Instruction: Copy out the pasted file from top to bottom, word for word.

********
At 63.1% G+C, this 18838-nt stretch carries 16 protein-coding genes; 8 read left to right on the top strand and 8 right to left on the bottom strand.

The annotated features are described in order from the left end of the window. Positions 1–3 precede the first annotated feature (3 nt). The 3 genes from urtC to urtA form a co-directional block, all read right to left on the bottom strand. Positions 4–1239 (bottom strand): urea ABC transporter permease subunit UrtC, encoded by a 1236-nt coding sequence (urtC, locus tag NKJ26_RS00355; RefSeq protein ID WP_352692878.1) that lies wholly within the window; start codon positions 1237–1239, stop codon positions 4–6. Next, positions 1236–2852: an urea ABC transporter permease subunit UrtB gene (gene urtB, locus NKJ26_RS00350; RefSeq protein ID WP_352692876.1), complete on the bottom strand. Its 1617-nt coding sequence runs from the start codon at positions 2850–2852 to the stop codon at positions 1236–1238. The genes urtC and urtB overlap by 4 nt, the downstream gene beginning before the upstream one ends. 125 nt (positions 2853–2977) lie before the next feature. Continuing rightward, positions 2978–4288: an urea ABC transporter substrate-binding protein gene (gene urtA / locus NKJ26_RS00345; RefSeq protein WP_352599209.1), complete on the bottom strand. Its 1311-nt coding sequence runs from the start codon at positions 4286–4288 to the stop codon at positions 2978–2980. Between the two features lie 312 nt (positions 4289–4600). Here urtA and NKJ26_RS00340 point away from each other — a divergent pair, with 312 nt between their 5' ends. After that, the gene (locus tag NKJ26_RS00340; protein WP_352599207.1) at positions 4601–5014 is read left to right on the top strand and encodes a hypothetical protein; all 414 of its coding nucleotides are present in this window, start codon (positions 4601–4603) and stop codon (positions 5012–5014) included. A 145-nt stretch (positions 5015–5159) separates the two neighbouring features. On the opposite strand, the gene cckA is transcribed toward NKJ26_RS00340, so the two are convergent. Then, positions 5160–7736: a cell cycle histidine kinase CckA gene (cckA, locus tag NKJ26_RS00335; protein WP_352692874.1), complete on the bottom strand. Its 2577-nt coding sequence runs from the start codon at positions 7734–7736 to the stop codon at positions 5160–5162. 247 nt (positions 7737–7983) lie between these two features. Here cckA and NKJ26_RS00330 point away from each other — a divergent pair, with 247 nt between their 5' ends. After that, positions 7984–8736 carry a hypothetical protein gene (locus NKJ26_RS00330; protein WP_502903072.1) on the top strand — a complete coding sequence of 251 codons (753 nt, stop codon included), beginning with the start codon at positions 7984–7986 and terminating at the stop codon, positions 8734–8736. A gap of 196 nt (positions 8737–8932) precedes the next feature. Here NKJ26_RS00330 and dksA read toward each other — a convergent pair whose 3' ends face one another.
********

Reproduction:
At 63.1% G+C, this 18838-nt stretch carries 16 protein-coding genes; 8 read left to right on the top strand and 8 right to left on the bottom strand.

The annotated features are described in order from the left end of the window. Positions 1–3 precede the first annotated feature (3 nt). The 3 genes from urtC to urtA form a co-directional block, all read right to left on the bottom strand. Positions 4–1239 (bottom strand): urea ABC transporter permease subunit UrtC, encoded by a 1236-nt coding sequence (urtC, locus tag NKJ26_RS00355; RefSeq protein ID WP_352692878.1) that lies wholly within the window; start codon positions 1237–1239, stop codon positions 4–6. Next, positions 1236–2852: an urea ABC transporter permease subunit UrtB gene (gene urtB, locus NKJ26_RS00350; RefSeq protein ID WP_352692876.1), complete on the bottom strand. Its 1617-nt coding sequence runs from the start codon at positions 2850–2852 to the stop codon at positions 1236–1238. The genes urtC and urtB overlap by 4 nt, the downstream gene beginning before the upstream one ends. 125 nt (positions 2853–2977) lie before the next feature. Continuing rightward, positions 2978–4288: an urea ABC transporter substrate-binding protein gene (gene urtA / locus NKJ26_RS00345; RefSeq protein WP_352599209.1), complete on the bottom strand. Its 1311-nt coding sequence runs from the start codon at positions 4286–4288 to the stop codon at positions 2978–2980. Between the two features lie 312 nt (positions 4289–4600). Here urtA and NKJ26_RS00340 point away from each other — a divergent pair, with 312 nt between their 5' ends. After that, the gene (locus tag NKJ26_RS00340; protein WP_352599207.1) at positions 4601–5014 is read left to right on the top strand and encodes a hypothetical protein; all 414 of its coding nucleotides are present in this window, start codon (positions 4601–4603) and stop codon (positions 5012–5014) included. A 145-nt stretch (positions 5015–5159) separates the two neighbouring features. On the opposite strand, the gene cckA is transcribed toward NKJ26_RS00340, so the two are convergent. Then, positions 5160–7736: a cell cycle histidine kinase CckA gene (cckA, locus tag NKJ26_RS00335; protein WP_352692874.1), complete on the bottom strand. Its 2577-nt coding sequence runs from the start codon at positions 7734–7736 to the stop codon at positions 5160–5162. 247 nt (positions 7737–7983) lie between these two features. Here cckA and NKJ26_RS00330 point away from each other — a divergent pair, with 247 nt between their 5' ends. After that, positions 7984–8736 carry a hypothetical protein gene (locus NKJ26_RS00330; protein WP_502903072.1) on the top strand — a complete coding sequence of 251 codons (753 nt, stop codon included), beginning with the start codon at positions 7984–7986 and terminating at the stop codon, positions 8734–8736. A gap of 196 nt (positions 8737–8932) precedes the next feature. Here NKJ26_RS00330 and dksA read toward each other — a convergent pair whose 3' ends face one another.